Moby iPhone Dock

Posted on Jul 05, 2015 in 3d Printing
tim portrait
Tim Moser
Chief Creative Officer, Founder

After creating such a nice printable version of our mascot the next logical step was to make it into something a bit more useful.

While there are a lot of great iPhone docks out on the market I wanted to make something a little more fun. A lot of our employees were using (and loosing) bare lightning cables on their desks. They work ok, but it adds a bit to the perceived clutter of the office and I find a dock is actually very useful when using a device as a little mini screen to control apps. Plus, I love the idea that on an employee's first day they arrive at their new home and are treated with a nice, functional, piece of Moby swag mounted to their desk.

There are two versions to choose from:

  • No Case perfectly follows the contours of the iPhone 6 series.
  • Thick Case adds much more space behind the lightning connector to accommodate a wide range of cases. We've, of course, tested with the Apple provided cases, and a few of 3rd party ones that are in the same vein.

Download the docks on Thingiverse

Helpful Hints

This one only takes a few hours to get silky smooth.

I've printed this in everything from 0.04 to 0.2 and it turns out well. Of course 0.1 is the sweet spot on our printer, but yours may vary.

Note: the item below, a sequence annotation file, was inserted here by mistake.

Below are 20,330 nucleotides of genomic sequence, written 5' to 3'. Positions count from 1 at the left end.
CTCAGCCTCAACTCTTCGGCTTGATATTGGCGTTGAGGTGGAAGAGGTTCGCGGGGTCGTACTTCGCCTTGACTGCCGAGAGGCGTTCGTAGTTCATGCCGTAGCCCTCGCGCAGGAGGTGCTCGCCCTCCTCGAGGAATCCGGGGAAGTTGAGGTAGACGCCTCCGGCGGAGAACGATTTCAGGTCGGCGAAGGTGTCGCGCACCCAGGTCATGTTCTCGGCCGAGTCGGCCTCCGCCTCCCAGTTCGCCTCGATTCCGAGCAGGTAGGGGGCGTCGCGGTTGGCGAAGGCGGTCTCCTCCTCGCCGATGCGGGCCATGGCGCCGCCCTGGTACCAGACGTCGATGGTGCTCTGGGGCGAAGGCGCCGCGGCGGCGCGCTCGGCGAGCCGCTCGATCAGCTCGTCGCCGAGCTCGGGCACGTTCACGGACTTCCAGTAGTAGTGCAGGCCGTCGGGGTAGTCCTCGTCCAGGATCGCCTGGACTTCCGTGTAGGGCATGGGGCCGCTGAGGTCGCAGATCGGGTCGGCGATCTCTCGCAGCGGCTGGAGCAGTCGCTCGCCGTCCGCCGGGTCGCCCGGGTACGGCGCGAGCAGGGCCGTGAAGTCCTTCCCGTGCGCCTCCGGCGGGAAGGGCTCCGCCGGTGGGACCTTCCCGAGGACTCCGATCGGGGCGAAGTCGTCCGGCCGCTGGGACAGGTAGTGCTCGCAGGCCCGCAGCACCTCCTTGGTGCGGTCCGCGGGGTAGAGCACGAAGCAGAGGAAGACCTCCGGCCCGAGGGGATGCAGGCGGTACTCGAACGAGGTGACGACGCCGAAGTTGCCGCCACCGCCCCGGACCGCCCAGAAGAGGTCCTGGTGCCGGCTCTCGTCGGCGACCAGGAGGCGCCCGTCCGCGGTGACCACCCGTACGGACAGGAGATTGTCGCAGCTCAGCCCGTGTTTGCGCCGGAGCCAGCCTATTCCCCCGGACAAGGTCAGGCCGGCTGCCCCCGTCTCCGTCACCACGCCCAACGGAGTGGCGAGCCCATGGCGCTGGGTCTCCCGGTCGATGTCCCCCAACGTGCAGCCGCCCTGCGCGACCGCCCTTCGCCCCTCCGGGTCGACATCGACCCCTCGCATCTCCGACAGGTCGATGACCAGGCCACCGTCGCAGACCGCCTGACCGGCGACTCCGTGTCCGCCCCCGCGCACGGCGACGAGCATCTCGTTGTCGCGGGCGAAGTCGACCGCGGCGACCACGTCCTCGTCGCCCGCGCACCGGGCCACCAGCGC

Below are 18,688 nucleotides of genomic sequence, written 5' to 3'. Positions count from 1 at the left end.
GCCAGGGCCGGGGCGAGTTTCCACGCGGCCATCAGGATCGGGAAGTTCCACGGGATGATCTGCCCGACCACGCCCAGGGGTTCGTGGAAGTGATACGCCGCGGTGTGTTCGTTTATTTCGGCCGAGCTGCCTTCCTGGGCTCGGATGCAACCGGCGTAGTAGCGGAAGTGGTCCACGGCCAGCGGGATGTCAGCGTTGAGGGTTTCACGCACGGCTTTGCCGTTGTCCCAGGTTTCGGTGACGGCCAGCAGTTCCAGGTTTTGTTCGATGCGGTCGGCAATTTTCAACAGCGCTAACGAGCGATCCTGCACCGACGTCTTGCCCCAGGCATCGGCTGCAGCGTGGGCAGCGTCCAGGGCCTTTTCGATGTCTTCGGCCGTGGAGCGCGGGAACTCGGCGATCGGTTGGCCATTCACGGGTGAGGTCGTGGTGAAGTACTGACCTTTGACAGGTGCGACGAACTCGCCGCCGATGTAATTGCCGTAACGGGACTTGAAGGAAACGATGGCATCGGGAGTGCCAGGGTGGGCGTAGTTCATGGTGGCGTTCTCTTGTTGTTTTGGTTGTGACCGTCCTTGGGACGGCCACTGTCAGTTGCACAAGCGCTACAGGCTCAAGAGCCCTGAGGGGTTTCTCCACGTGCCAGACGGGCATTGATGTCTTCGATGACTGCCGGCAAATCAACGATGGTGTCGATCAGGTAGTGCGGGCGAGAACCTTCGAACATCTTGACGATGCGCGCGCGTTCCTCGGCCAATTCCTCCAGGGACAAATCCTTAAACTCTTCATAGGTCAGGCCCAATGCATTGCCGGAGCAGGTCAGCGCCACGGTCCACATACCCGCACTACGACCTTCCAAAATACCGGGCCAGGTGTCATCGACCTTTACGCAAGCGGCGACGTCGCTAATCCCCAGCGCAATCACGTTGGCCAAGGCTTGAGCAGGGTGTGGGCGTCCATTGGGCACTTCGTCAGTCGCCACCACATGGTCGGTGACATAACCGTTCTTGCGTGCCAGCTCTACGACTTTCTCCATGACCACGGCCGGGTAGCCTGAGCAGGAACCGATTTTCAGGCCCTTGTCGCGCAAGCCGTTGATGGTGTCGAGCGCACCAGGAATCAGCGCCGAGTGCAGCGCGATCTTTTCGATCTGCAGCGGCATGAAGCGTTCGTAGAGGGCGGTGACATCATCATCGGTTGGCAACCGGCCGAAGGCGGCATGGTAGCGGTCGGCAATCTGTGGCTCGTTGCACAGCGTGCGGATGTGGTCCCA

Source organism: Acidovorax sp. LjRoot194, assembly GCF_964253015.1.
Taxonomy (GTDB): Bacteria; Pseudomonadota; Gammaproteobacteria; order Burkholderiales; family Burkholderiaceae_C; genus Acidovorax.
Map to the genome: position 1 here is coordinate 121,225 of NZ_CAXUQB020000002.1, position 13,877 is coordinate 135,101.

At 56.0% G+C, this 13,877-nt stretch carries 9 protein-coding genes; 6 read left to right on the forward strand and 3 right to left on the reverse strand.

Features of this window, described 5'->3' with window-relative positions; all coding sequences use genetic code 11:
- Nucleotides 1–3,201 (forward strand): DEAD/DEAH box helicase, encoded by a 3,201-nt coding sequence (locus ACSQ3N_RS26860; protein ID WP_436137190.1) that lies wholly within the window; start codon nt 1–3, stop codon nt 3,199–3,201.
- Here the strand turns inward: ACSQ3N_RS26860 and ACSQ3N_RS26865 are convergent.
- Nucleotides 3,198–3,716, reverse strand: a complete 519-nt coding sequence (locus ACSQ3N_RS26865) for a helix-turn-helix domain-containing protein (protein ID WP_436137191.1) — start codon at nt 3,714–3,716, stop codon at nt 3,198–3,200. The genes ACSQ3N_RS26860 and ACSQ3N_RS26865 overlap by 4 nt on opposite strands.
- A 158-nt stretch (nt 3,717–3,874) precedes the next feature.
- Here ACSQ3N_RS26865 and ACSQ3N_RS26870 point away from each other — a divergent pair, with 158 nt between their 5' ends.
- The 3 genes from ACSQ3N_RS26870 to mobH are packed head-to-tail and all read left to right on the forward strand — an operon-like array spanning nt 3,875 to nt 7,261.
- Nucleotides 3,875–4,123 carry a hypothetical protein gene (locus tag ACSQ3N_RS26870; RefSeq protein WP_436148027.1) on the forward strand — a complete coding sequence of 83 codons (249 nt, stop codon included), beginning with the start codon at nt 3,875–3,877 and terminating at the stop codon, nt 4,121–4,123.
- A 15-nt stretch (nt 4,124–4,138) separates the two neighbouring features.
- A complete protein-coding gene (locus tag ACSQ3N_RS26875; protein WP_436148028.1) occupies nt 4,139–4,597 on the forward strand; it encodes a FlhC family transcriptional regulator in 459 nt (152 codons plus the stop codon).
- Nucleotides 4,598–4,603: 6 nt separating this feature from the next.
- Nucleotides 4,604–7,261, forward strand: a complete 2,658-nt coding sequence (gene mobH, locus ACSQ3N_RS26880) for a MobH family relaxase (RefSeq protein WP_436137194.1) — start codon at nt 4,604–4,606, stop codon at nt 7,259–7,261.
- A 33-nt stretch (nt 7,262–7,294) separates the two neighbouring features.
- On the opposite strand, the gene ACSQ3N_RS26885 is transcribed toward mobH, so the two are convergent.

It's actually a very simple model and doesn't require supports or rafts. For printing technique my primary suggestion would be to not be in too much of a hurry as the tail turns out better at slower speeds. For our Ultimaker 2 around 30/sec worked best.

Cutting the channel

In the .stl I've included a 0.2mm solid bottom before it moves on to printing the channel. This makes the print look a bit more finished, and I like to ensure great adhesion to the build plate.

You'll need to use a razor blade to remove this from the bottom channel. I recommend placing the dock with the front edge and tail resting on the cutting board and then running the razor down the channel away from your hand and toward the board.

You definitely don't want to hold it in one hand while cutting out the channel with the other. Seriously, who would do that?! (um, yeah...)

Adding the cord

This is modeled to be used with Apple's default lightning cable. However, to get it to make the turn you'll need to carefully cut off the cord stress relief rubber.

Please note that the cable will not just slip merrily into the base (depending on the shrinkage of your particular filament). You need to use a file to hollow out the hole until the connector fits very snug.

I super-glue the cord to the top of the channel, and add a big glob on the bottom of the connector to keep it in place in the dock. If your phone is in a case you'll first want to test-fit it to make sure the lightening connector sticks up off the ledge enough to sit correctly when docked.

The cable is surrounded by a layer of woven aluminum, but better to just be super careful.

Mount it

While this dock can be used stand-alone I find that mounting it down to the desk makes it really great to use.

We've been using a generic "mess free" mounting tape, and haven't had it leave any marks after removing and re-sticking docks.

Check out community builds and comments on the Thingiverse site.

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